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Magistrate Not Empowered To Effect Delivery Of Possession Of Property U/S 107 CrPC: Jharkhand High Court

Raashi Saxena ,
  21 November 2022       Share Bookmark

Court :
Hon’ble High Court of Jharkhand
Brief :

Citation :
2022 LiveLaw (Jha) 49

CASE TITLE:  
Sukhlal Biruly Vs. The State Of Jharkhand And Ors.

DATE OF ORDER: 
4th May 2022

BENCH: 
Justice Sanjay Kumar Dwivedi

PARTIES: 
Petitioner : Sukhlal Biruly
Respondent : The State of Jharkhand, Kamla Devi, Jagmohan Sawaiyan

SUBJECT

A Magistrate is not permitted to give effect to the handover of possession of the property under section 107 of the Criminal Procedure Code, according to a recent Jharkhand High Court observation. 

IMPORTANT PROVISIONS

Section 107 of the Code of Criminal Procedure-

  • The major objective of the rules outlined in this section is to prohibit any sort of wrongdoing or disturbance of the peace from arising.
  • The provisions mentioned in this Section adhere to clauses (2), (3), (4), and (5) of  Article 19 of the Indian Constitution and are primarily in the public's best interest. 
  • The Executive Magistrate has the authority under Section 107 to demand a bond from the defendant before an offence is committed. 
  • Only when the accused fails to follow the magistrate's direction to execute and abide by the bond will he be placed in jail.

BRIEF FACTS

The petition was filed to overturn the Sessions Judge's decision to dismiss the petitioner's criminal revision application on the grounds that the petitioner was not a party to the proceeding in which the application was made, as well as to overturn the decision made in Miscellaneous Case No. 57 of 2016 under Section 107 of the Cr.P.C., wherein the learned Sub Divisional Magistrate, Sadar, Chaibasa was pleaded to.

ISSUES RAISED

Whether the 2017 order given by the learned Sessions Judge quashable or not ?

ARGUMENTS ON BEHALF OF THE PETITIONER

  • According to the counsel for the appellant, the petitioner is the rightful owner of the piece of land in question because he acquired it through a sale agreement with O.P. no. 3 that is attached as Annexure 1 to the petition on August 31, 2015.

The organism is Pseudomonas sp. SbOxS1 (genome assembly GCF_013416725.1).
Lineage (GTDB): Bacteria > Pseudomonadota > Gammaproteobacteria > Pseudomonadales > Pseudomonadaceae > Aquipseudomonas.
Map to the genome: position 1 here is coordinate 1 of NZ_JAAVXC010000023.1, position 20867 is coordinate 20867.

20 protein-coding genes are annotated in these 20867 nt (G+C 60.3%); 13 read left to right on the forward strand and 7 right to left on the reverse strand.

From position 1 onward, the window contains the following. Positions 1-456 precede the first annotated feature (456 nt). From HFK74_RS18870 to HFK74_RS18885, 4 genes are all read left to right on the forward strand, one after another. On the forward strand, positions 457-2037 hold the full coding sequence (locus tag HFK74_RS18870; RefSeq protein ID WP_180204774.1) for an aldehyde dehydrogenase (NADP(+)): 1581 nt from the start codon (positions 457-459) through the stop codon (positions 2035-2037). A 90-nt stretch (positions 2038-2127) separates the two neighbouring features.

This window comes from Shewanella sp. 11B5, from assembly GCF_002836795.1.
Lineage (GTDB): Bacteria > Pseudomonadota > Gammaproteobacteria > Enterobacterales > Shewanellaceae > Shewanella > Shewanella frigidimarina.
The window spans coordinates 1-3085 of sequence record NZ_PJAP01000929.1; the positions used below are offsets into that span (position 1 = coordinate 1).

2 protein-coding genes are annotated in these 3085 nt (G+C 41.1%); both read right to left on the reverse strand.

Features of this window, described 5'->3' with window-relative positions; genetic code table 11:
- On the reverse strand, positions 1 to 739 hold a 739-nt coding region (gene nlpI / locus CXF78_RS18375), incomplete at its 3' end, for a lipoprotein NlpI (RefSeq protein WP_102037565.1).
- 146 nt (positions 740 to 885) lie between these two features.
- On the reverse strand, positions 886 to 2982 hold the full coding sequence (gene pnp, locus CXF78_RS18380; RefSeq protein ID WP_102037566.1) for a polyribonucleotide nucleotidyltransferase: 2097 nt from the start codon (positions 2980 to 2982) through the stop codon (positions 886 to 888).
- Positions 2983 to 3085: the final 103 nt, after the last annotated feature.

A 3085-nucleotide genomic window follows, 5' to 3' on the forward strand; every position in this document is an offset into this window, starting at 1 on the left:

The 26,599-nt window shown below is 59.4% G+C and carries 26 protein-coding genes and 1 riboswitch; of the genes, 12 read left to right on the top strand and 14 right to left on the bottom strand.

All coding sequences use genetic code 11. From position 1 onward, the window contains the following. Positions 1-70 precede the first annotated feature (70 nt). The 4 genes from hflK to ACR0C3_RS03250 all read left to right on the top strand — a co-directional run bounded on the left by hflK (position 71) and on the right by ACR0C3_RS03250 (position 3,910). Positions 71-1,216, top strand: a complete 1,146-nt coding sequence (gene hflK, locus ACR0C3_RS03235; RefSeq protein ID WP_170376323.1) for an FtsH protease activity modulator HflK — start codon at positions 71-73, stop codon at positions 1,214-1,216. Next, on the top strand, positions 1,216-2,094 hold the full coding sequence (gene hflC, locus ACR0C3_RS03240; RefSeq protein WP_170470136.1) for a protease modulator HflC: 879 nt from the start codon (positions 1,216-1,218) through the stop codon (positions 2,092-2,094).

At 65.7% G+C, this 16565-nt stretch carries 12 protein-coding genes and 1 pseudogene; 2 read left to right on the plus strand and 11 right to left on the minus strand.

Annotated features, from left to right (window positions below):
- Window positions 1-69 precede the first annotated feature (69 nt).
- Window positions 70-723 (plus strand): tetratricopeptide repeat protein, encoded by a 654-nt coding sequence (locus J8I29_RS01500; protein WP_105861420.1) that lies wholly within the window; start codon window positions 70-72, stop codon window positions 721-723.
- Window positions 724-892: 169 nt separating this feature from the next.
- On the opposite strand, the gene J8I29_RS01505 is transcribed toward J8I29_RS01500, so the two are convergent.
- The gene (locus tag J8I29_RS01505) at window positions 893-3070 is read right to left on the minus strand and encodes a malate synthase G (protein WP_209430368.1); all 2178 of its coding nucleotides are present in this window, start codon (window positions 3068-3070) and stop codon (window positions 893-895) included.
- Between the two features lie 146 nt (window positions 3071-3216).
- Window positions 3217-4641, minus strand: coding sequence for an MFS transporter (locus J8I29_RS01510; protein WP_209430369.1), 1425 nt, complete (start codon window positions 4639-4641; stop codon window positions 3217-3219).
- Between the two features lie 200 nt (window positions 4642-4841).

• He argued that the magistrate lacked the authority to issue an order under section 107 of the Criminal Procedure Code that transferred possession to O.P. No. 2.
  • Further, he claimed that the court was simply required to consider whether there had been any disturbances or breaches of peace, and that under the impugned ruling, the O.P. No. 2 had been granted possession.

ANALYSIS OF THE COURT

  • The Court noted that the case filed on 22.9.2016 according to the impugned order sheet, and by the subsequent order dated 09.05.2017, without calling for the other parties to file show cause, had been passed without following the due process of law because the show cause had not been taken into consideration.
  • The court ruled that the order lacks jurisdiction and that it cannot be permitted to stand if any criminal activity is taking place. 
  • Furthermore, it was noted that the court had dismissed the petition in the revisional decision on the grounds that the petitioner was time-barred and not a party to the action. 
  • According to the sale deed that is affixed to the petition, the petitioner may have bought the subject property.

CONCLUSION

After thorough consideration of all the facts, the court was of the opinion that the challenged decisions, dated 23.9.2017 in Criminal Revision No.30 of 2017 and 09.05.2017 in Miscellaneous Case No.57 of 2016, respectively, issued by the learned Sessions Judge of West Singhbhum at Chaibasa was set aside. The Cr.M.P. No. 1045 of 2018 is approved and adjudicated. I.A., if any, is likewise eliminated.

Click here to download the original copy of the judgement
 

 
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